Although the dramatic decline in the financial markets is frightening, stocks are a lot cheaper now than they have been in the recent past. That means it's as important as ever for long-term investors to have stock market exposure and to pick stock mutual funds wisely. Because there are now more than 8,000 mutual funds, the ability to figure out quickly which ones are worth detailed examination is crucial. Let's go through our 10-minute test for mutual funds to help you narrow your focus.
A caveat before we start: Many of the rules I list have exceptions. However, if you apply these shortcuts, you'll significantly increase your chances of eliminating the duds.
Examine What the Fund Owns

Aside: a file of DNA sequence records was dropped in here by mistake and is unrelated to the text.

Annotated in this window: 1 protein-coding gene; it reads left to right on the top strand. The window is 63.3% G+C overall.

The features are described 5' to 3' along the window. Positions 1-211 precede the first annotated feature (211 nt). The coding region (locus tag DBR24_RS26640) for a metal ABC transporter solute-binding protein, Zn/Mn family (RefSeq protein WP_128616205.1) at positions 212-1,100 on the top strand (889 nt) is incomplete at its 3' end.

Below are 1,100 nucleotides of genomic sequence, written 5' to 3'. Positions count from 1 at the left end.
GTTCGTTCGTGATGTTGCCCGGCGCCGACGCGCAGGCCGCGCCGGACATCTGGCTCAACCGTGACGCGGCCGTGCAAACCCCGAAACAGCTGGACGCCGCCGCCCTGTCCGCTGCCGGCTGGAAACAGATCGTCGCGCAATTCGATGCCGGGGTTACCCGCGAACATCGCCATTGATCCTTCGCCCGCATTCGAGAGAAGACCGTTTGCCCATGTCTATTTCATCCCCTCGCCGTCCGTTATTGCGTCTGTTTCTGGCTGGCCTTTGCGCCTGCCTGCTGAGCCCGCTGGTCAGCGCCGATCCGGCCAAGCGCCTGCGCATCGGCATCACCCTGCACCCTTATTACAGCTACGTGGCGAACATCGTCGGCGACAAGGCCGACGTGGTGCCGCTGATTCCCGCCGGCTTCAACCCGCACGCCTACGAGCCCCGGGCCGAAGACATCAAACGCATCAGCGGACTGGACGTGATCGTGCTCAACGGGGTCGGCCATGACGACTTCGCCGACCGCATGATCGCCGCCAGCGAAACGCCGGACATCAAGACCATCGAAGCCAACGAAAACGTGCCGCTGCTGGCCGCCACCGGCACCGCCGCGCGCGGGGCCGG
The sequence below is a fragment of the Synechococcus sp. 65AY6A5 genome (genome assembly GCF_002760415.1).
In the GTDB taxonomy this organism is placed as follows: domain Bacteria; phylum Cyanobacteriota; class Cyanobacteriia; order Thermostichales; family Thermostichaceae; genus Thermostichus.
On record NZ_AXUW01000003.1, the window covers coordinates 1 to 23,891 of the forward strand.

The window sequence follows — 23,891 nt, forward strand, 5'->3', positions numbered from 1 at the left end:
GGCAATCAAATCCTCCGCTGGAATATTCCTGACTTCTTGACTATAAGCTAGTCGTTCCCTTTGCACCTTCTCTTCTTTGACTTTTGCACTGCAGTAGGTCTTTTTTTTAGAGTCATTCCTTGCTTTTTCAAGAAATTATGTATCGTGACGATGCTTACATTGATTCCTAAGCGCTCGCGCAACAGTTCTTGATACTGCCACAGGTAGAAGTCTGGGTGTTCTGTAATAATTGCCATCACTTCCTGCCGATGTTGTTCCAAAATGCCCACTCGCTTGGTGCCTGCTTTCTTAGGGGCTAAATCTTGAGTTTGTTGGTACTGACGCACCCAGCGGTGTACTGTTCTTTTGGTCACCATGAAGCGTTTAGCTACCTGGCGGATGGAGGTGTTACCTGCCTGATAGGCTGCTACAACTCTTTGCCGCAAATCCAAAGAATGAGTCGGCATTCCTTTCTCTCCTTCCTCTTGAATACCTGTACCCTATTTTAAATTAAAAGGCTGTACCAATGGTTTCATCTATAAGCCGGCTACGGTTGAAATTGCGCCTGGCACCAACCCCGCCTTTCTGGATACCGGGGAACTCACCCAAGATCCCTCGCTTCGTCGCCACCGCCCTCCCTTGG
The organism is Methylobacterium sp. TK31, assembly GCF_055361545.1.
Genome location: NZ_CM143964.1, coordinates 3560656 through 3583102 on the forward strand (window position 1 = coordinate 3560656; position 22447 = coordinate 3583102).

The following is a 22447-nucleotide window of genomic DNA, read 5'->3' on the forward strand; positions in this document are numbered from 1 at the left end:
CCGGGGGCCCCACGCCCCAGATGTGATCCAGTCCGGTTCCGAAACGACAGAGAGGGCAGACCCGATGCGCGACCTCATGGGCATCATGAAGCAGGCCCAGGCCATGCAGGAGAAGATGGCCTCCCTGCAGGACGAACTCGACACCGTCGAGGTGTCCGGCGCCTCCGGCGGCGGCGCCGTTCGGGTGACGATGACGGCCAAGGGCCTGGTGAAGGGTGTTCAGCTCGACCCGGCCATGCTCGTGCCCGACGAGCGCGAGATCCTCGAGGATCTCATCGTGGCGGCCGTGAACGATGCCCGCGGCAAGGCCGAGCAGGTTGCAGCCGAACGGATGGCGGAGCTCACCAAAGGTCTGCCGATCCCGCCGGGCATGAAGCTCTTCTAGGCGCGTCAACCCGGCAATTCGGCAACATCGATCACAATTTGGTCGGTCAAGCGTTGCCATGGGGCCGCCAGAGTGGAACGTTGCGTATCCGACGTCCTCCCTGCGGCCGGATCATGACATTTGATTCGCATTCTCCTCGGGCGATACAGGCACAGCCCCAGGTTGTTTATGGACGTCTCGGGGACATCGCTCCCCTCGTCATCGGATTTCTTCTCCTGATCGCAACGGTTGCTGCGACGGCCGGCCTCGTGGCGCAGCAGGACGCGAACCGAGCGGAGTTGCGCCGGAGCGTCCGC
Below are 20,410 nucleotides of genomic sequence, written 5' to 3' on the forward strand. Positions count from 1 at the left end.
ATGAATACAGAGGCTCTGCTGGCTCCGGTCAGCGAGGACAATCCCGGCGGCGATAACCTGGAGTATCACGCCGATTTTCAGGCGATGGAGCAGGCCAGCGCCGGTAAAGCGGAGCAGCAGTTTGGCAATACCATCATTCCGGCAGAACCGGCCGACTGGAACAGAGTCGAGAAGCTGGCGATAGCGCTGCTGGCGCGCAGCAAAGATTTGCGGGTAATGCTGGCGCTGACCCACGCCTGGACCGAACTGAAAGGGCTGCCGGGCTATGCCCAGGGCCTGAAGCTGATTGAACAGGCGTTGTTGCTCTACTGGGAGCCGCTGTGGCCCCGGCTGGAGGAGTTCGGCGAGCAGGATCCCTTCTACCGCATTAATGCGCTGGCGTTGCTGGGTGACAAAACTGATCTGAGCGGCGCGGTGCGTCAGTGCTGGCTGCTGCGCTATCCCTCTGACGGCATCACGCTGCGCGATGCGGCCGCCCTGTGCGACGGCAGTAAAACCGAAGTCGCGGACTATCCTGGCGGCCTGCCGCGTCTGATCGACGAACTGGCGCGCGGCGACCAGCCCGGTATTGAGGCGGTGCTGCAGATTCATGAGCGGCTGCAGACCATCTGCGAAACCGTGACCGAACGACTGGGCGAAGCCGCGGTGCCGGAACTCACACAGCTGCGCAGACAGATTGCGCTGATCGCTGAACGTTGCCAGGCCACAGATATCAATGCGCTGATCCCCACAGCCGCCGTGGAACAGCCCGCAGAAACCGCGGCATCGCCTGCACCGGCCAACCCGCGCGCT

You should have an idea of what you want your asset allocation to be--how much money you want in stocks and bonds--before you start looking at funds. If you're looking at a stock fund, ask whether it owns lots of big, recognizable companies, which can make it suitable as a core holding. Or is it a small-cap fund that owns businesses that you haven't yet heard of, making it a good candidate for a supporting player in a portfolio? Is the manager impressed with earnings growth, or is he or she more value-oriented, trying to buy stable earnings or assets at a deeply discounted price? If it's a bond fund, does it hold longer-term bonds whose prices may bounce around as interest rates move, or is a shorter-term fund that will remain steadier but typically pay you less interest? Use the Morningstar Style Box for stock and bond funds to understand what a particular fund does.